Last week we gave everybody in the Ruder Finn UK office wireless activity and sleep trackers. Fitbits. I don’t think that’s anything new. We are far from the first company to do that, and I know at least two other PR agencies who have done the same. The importance of this is not in the gesture; it’s in the motive.
Call me a bad employer, but it’s not to make our staff healthier. Of course, that’s an additional benefit – deskbound jobs are not great for the body or the mind, and any encouragement to move about is a good thing. But this is more about opportunity.
Digital health is already big and it is only in its infancy. It will change the way people look at themselves and their lifestyles. It will forge links between healthcare professionals and patients. It will (hopefully) stop me having to read daily articles like this and this.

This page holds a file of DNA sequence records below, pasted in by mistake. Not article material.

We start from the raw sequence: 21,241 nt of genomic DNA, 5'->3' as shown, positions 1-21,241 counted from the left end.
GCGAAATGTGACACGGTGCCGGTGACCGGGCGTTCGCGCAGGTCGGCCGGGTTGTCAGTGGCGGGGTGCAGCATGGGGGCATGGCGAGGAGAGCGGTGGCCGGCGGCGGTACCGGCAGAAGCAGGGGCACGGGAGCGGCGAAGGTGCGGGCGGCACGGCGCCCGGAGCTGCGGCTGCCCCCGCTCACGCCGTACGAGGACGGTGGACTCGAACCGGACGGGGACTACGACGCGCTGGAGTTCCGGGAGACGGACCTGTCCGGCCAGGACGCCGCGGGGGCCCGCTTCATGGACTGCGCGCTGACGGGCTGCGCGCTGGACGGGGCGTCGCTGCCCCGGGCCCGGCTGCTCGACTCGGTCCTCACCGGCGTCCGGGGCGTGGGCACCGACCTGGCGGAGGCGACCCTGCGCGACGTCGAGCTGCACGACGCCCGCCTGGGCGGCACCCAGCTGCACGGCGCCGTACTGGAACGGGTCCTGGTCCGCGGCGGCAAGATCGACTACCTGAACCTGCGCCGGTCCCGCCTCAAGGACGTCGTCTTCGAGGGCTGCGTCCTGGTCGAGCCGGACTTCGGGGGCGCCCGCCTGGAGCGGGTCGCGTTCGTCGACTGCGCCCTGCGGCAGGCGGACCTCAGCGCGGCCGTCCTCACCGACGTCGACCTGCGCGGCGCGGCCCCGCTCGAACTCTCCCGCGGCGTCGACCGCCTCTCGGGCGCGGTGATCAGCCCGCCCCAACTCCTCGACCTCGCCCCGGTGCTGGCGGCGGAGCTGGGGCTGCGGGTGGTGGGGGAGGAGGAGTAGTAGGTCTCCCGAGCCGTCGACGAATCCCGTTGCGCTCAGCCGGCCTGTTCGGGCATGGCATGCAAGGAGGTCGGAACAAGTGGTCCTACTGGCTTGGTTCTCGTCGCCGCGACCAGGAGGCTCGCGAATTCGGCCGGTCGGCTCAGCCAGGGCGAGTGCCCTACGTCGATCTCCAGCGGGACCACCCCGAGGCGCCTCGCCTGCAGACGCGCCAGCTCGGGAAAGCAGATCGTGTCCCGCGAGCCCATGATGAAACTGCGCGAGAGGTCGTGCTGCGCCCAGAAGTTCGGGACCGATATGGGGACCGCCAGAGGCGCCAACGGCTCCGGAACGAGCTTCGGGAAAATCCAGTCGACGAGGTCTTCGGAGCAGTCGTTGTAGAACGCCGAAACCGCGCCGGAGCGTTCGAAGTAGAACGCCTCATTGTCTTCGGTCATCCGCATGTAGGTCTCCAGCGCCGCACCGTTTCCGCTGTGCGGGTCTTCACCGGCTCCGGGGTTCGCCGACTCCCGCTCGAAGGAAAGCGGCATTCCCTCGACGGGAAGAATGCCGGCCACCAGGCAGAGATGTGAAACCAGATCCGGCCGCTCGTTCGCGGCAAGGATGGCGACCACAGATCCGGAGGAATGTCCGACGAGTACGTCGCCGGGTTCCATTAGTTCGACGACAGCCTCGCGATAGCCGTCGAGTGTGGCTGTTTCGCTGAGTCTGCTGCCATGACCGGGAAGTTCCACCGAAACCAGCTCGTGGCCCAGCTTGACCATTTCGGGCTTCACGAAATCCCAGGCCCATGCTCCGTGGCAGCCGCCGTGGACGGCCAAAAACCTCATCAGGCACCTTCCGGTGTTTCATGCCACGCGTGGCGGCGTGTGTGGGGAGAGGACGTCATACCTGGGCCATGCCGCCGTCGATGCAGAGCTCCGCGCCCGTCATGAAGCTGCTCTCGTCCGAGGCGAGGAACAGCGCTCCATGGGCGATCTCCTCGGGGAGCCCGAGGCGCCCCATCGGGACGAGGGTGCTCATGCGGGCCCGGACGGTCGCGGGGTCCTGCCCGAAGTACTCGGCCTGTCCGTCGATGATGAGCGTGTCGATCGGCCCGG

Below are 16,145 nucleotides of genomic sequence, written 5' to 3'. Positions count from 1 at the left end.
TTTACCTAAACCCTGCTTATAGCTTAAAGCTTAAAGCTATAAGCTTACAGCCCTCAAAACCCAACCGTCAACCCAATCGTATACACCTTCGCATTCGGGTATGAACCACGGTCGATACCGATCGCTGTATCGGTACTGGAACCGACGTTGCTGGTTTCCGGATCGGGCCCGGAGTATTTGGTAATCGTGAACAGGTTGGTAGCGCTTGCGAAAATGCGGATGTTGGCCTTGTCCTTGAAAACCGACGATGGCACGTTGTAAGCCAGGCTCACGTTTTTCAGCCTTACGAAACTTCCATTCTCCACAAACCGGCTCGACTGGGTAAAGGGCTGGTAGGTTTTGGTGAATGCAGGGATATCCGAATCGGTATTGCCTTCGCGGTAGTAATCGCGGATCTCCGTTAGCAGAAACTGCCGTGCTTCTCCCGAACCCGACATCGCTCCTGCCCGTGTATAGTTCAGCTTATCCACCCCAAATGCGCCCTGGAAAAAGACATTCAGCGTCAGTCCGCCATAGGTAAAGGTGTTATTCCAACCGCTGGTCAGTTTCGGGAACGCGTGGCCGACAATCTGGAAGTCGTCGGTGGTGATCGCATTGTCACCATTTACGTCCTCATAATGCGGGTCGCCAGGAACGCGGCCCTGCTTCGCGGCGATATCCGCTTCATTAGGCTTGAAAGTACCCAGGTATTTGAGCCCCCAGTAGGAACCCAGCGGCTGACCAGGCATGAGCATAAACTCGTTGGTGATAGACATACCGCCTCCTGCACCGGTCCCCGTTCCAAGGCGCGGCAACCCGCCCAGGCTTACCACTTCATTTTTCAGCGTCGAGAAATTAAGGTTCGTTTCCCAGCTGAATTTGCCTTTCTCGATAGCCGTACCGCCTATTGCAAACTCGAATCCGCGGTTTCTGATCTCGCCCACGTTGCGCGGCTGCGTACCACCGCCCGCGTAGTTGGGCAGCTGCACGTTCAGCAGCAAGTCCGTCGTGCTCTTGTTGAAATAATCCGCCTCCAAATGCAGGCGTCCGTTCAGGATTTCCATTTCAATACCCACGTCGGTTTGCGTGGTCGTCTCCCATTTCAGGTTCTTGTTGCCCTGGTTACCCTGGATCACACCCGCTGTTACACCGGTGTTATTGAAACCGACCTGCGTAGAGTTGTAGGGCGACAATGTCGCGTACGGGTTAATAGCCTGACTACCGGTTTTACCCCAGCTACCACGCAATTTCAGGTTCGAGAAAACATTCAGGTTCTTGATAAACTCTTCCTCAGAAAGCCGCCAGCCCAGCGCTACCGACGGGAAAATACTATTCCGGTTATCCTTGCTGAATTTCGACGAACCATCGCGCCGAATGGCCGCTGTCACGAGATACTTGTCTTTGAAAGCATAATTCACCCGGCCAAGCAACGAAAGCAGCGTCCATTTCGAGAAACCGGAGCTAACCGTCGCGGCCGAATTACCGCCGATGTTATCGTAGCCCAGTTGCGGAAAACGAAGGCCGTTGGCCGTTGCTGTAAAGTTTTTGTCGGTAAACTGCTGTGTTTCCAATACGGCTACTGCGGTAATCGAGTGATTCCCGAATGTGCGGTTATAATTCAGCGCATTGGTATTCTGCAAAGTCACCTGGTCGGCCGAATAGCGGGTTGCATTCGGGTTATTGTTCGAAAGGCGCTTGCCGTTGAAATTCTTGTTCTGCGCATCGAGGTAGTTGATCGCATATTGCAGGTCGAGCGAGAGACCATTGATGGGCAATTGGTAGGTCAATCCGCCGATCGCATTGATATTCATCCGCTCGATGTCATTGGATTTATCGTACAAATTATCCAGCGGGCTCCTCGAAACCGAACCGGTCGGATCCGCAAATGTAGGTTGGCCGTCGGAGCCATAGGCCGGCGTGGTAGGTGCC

That’s why we recently launched our global digital health practice. With extremely strong teams in healthcare, technology and digital disciplines this makes sense.
But success is about attitude as well as opportunity and ability (to paraphrase what a wiser man than me recently said). Unless people start immersing themselves in this area and seeing the possibilities of new technology they will never be able to embrace it, get passionate about it and (of course) sell the benefits.
So it’s an immersion programme, masquerading as free gifts for staff. But I’m not ashamed of that. The enthusiastic reaction we’ve had on the floor, and the competitive streak it has fostered (trying to walk more steps than your team members seems to be strangely motivating to some people) show that sometimes just opening a door slightly is enough to stimulate their curiosity.
And if you’re curious about where this space is going, here’s a report our New York colleagues put together on mobile health trends in the US market.